Challenges and Opportunities for the U.S. Post Office
The Post Office should have both a plan and the leadership to carry out the new administration’s agenda.
The first order of business is to appoint a new Postmaster General. In the past, the Postmaster General was a nonpartisan, nonpolitical job. However, the current Postmaster General was the first political appointee in recent memory. As a political appointee, he's out of step with the Democratic administration's plans to manage the Post Office.
The Postmaster General should see that it would be best if he stepped aside. He has had a political agenda and his party’s time in presidential power has ended. And why would he want to stay? He has a conflict of interest with his holdings in a company competing with the Post Office for package delivery. His future moves subject him to rigorous oversight by Congress. Oversight would take several forms, including his fundraising tactics in the past, his political agenda towards the election, and his desire to upset the package delivery landscape. He certainly doesn’t need either the salary or the grief that would come with his tenure overlapping with the new administration. Would he want the scrutiny that will come from all the stakeholders that he has alienated? Given all this, I believe it's very likely that he will either see the wisdom in resigning or his liabilities will be explained to him by someone having a direct talk with him about the inevitable scrutiny he will face if he wants to continue as Postmaster General.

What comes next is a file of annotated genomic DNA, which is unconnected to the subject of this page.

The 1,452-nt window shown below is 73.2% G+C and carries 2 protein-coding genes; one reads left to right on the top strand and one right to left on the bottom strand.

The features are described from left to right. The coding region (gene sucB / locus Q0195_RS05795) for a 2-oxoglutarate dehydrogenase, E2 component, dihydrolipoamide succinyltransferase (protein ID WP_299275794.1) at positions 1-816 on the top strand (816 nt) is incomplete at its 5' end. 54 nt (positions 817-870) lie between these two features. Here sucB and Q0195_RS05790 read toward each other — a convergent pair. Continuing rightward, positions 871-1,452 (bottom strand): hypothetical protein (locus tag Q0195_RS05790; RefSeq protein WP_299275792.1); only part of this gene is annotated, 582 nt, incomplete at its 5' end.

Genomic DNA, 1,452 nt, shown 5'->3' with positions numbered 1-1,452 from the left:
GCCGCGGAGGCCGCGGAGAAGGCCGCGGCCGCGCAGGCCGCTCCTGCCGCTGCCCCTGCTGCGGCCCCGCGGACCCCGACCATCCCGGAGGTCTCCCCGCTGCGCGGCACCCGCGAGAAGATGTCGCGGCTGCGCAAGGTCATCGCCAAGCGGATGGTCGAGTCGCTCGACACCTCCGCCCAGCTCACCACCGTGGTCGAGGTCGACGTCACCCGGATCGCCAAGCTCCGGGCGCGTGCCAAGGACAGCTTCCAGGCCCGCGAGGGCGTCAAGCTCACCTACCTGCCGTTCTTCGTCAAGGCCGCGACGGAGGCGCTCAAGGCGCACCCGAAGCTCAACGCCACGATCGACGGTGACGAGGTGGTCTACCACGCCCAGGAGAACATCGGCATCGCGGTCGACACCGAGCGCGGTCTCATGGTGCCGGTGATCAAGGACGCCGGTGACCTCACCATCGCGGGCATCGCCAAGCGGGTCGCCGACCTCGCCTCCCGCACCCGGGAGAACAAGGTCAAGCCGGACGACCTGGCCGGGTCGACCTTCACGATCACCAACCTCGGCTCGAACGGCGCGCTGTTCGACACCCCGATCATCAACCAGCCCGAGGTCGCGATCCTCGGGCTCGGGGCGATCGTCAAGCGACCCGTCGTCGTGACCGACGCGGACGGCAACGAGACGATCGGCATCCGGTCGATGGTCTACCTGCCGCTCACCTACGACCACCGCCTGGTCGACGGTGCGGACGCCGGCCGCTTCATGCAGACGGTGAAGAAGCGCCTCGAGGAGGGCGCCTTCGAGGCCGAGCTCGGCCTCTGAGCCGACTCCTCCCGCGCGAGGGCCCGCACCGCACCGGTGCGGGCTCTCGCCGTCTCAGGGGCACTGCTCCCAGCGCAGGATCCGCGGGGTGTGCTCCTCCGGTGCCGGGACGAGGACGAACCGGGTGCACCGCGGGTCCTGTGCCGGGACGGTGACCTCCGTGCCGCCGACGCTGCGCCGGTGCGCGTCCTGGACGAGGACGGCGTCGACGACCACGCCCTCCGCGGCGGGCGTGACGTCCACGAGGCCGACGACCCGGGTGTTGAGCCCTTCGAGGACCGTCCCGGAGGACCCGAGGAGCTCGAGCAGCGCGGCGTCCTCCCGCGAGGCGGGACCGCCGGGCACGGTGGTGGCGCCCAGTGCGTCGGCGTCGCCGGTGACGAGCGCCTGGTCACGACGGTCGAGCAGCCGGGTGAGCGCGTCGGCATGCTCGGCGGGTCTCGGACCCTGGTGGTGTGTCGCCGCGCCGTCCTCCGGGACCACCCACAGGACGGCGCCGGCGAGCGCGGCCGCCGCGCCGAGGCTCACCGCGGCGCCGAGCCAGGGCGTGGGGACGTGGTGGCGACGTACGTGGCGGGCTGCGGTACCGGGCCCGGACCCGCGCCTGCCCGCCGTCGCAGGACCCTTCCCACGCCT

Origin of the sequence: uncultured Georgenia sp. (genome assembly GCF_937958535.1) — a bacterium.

The bigger issue is what should be the Democratic plan for the Post Office. The plan should include:
- Building up rural post offices, including having them offer banking services or otherwise fully utilize these vital community centers.
- Legislate away the arcane accounting rules and burdens that make it appear the Post Office is a money loser.
- Listen to the stakeholders who actually know how to leverage the infrastructure and unique advantages of the Post Office.
- Review the cost structures of the Post Office competing with FedEx, UPS, and Amazon.com, as well as how the Post Office can leverage its unique structure of delivering to every American household each day.
The Post Office is the most trusted branch of the government and provides invaluable services, both cost effectively and, I would say, at a profit. What other branch of government can make the claim that it is well respected, profitable, and touches every American household daily?
While the Post Office isn’t sexy, managing it correctly can be a significant part of helping our country climb out of this economic recession. While First Class mail will continue to decline as fewer people use letters, businesses will continue to rely on the Post Office’s end point delivery as e-commerce continues to grow. And businesses will continue to use the mail to deliver catalogs, magazines, flyers and packages.
This past holiday season, the Post Office became the “last resort” for deliveries as Fed Ex and UPS reached full capacity. Keeping the Post Office healthy and nimble is a vital need in our economy.
The Biden administration should recognize both the need and the opportunity to build up the Post Office. It was quite a lesson to see a Postmaster try to use the crisis of the pandemic to manipulate the Post Office for some short-term political goals. Now it's time to head in the opposite direction and leverage the assets of the Post Office.
The plan to leverage those assets is pretty straightforward. Let’s hope the Biden administration can make a graceful pivot to using the Post Office as a tool to build back America’s economy.
Jim Coogan is the founder and president of Catalog Marketing Economics, a consulting firm focused on catalog circulation planning.
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